“I’ve never been one to really follow fashion. That’s the problem with fashion, once it goes out of style people don’t want to wear it and it goes to the back of the wardrobe. It just adds to the continuous consumption of clothes. It’s a sales technique - it’s that simple! Also, another problem with the fashion industry is seasons. All our clothes are non-seasonal. We sell the same jackets all year long, so we don’t have any deadstock. We never throw anything away. If we have a faulty zip or rip, we fix it. “For me, camo will never go out of style, and so what if it does? And who says? I’ll be wearing it anyway. Wear whatever you want, whenever you want. This is very much the essence of Bird + Wolf. Be a wolf, not a sheep! Do what you love, do what makes you happy. Be you. Don’t be led by other people. Forge your own way; make your own style. I have heard so many people say the jackets make them feel strong, confident and simply ‘themselves’. We don’t need to buy the latest item just because we’re told it’s the thing to buy this winter or summer - it’s unnecessary consumerism. Look out for the kind brands, the sustainable brands, the ones that are truly making a difference.”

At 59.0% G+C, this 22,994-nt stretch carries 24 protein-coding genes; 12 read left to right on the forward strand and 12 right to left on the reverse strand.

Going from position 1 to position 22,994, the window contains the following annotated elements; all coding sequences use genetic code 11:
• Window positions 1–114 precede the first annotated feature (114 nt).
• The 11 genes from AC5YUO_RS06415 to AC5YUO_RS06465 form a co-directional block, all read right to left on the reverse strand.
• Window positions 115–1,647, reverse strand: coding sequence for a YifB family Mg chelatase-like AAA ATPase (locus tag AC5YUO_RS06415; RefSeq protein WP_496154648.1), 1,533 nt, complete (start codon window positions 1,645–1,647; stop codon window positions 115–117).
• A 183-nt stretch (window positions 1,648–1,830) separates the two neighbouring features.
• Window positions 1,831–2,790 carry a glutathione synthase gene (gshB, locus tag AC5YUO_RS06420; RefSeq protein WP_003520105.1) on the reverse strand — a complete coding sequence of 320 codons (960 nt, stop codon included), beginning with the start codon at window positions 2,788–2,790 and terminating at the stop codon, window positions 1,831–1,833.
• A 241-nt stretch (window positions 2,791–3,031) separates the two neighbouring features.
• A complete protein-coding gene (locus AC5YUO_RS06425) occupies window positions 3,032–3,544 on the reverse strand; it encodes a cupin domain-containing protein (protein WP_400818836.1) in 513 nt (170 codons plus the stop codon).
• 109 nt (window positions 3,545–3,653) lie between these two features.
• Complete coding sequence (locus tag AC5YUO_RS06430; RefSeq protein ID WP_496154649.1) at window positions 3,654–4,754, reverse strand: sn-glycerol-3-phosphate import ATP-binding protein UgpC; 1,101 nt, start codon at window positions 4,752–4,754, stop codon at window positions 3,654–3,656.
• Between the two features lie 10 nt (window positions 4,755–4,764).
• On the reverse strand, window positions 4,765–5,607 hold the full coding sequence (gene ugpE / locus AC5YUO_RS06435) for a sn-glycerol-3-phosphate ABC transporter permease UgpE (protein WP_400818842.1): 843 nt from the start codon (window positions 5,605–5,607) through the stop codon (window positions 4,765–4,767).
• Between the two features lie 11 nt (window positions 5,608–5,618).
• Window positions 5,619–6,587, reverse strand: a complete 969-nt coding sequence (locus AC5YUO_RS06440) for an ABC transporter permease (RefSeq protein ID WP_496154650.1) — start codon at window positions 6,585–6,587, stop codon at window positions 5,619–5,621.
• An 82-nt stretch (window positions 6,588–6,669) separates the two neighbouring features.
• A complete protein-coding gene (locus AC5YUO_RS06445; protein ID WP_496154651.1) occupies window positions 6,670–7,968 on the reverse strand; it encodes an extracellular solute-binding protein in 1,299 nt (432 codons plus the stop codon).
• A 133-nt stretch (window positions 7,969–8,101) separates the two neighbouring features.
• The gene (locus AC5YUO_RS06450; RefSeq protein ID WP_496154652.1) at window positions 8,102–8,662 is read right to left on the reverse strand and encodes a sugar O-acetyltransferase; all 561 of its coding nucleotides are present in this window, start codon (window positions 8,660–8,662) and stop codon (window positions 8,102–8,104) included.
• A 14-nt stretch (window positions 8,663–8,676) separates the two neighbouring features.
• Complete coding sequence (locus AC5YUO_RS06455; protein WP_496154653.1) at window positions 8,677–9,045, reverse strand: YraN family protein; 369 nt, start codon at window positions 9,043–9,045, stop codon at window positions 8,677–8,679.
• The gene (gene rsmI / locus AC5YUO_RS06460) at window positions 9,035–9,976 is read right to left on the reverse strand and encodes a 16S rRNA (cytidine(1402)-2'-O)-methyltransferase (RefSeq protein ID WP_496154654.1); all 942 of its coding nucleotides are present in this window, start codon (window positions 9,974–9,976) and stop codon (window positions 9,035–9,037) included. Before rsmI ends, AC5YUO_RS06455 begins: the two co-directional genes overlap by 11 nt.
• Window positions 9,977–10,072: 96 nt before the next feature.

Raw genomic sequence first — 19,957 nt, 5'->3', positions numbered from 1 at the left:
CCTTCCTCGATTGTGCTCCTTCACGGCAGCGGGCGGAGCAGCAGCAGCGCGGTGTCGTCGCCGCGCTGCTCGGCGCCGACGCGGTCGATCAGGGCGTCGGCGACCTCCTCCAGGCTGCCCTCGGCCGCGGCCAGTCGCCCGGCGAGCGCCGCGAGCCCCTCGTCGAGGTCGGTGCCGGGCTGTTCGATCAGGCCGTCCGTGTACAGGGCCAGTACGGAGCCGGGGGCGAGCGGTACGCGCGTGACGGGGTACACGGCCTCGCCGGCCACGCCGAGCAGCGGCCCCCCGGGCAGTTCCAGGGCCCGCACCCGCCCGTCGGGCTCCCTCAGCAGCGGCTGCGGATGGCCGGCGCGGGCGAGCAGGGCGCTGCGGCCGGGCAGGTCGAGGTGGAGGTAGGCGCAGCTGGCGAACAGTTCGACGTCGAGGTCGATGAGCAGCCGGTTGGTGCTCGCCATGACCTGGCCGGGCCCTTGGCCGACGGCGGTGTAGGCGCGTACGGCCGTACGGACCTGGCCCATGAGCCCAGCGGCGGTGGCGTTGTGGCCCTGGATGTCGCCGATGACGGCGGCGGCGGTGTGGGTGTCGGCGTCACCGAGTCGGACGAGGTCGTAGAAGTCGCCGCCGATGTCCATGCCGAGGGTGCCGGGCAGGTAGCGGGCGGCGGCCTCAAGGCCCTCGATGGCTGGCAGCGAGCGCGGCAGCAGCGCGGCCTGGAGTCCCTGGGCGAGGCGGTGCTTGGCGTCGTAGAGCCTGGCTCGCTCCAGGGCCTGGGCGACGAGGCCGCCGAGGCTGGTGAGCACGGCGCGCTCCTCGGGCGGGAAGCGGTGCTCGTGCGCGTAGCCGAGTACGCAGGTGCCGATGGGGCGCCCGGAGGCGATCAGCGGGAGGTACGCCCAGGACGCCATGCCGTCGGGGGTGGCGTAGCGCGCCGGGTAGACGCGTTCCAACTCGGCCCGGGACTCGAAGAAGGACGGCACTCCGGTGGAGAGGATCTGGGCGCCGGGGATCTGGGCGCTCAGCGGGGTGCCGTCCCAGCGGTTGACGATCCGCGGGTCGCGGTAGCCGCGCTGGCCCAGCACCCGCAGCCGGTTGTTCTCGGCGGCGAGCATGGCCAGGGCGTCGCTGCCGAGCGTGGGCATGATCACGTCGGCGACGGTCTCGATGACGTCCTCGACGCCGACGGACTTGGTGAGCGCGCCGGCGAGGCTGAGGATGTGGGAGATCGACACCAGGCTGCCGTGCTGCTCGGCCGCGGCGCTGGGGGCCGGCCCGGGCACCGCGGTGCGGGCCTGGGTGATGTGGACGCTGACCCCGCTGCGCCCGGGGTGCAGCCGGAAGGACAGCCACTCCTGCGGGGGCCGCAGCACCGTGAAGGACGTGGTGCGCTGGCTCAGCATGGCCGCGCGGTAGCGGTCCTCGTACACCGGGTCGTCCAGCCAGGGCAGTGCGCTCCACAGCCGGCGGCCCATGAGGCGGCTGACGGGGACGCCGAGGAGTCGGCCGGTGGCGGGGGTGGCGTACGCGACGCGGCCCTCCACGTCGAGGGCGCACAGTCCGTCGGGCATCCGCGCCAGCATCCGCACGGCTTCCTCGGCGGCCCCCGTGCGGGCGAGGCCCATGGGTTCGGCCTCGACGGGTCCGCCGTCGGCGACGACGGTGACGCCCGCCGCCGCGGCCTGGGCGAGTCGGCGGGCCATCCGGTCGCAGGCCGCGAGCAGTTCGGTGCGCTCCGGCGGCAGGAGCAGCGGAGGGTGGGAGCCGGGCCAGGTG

WARDROBE CRISIS: What do you think is the value of a slow fashion company in an increasingly fast fashion world? EM ROBERTS: “We have to lead by example. We have to do our part. We have to, one by one, become a collective. We cannot expect others to make the change. We are the ‘others’! We can do this together. I feel a responsibility to steer people away from buying fast fashion and to buy vintage, sustainable, ethical, second hand clothes. We have to stop fuelling the fast fashion brands and all brands that are not taking the environment and the future of our planet and the human race into consideration. We cannot expect the consumer to make these decisions. And don’t get me started on greenwashing! We have to show people kinder ways of consuming and kinder ways of living.”


https://thewardrobecrisis.com/newgen/2020/10/27/bird-wolf